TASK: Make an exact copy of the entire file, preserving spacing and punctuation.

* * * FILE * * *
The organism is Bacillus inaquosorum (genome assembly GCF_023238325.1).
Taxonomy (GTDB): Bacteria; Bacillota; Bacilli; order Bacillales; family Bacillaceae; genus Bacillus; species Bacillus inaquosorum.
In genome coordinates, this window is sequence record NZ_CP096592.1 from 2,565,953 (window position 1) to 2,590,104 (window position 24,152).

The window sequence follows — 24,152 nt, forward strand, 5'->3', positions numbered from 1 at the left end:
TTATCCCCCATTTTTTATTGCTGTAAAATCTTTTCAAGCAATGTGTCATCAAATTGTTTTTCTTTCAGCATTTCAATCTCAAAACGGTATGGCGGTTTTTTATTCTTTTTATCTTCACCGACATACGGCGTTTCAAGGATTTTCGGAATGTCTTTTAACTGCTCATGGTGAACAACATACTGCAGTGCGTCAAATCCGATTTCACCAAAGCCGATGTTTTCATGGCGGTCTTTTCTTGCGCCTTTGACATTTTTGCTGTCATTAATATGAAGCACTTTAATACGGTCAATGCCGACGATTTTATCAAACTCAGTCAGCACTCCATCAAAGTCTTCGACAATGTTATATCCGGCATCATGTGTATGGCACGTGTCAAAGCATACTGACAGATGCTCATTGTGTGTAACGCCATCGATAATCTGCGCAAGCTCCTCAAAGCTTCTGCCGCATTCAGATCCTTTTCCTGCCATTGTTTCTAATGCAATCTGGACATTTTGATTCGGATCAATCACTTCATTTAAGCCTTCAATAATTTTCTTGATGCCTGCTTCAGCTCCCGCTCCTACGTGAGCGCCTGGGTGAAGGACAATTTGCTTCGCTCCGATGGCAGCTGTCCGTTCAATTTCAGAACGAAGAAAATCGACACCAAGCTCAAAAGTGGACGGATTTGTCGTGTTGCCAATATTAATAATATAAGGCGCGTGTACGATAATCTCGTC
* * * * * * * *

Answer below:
The organism is Bacillus inaquosorum (genome assembly GCF_023238325.1).
Taxonomy (GTDB): Bacteria; Bacillota; Bacilli; order Bacillales; family Bacillaceae; genus Bacillus; species Bacillus inaquosorum.
In genome coordinates, this window is sequence record NZ_CP096592.1 from 2,565,953 (window position 1) to 2,590,104 (window position 24,152).

The window sequence follows — 24,152 nt, forward strand, 5'->3', positions numbered from 1 at the left end:
TTATCCCCCATTTTTTATTGCTGTAAAATCTTTTCAAGCAATGTGTCATCAAATTGTTTTTCTTTCAGCATTTCAATCTCAAAACGGTATGGCGGTTTTTTATTCTTTTTATCTTCACCGACATACGGCGTTTCAAGGATTTTCGGAATGTCTTTTAACTGCTCATGGTGAACAACATACTGCAGTGCGTCAAATCCGATTTCACCAAAGCCGATGTTTTCATGGCGGTCTTTTCTTGCGCCTTTGACATTTTTGCTGTCATTAATATGAAGCACTTTAATACGGTCAATGCCGACGATTTTATCAAACTCAGTCAGCACTCCATCAAAGTCTTCGACAATGTTATATCCGGCATCATGTGTATGGCACGTGTCAAAGCATACTGACAGATGCTCATTGTGTGTAACGCCATCGATAATCTGCGCAAGCTCCTCAAAGCTTCTGCCGCATTCAGATCCTTTTCCTGCCATTGTTTCTAATGCAATCTGGACATTTTGATTCGGATCAATCACTTCATTTAAGCCTTCAATAATTTTCTTGATGCCTGCTTCAGCTCCCGCTCCTACGTGAGCGCCTGGGTGAAGGACAATTTGCTTCGCTCCGATGGCAGCTGTCCGTTCAATTTCAGAACGAAGAAAATCGACACCAAGCTCAAAAGTGGACGGATTTGTCGTGTTGCCAATATTAATAATATAAGGCGCGTGTACGATAATCTCGTC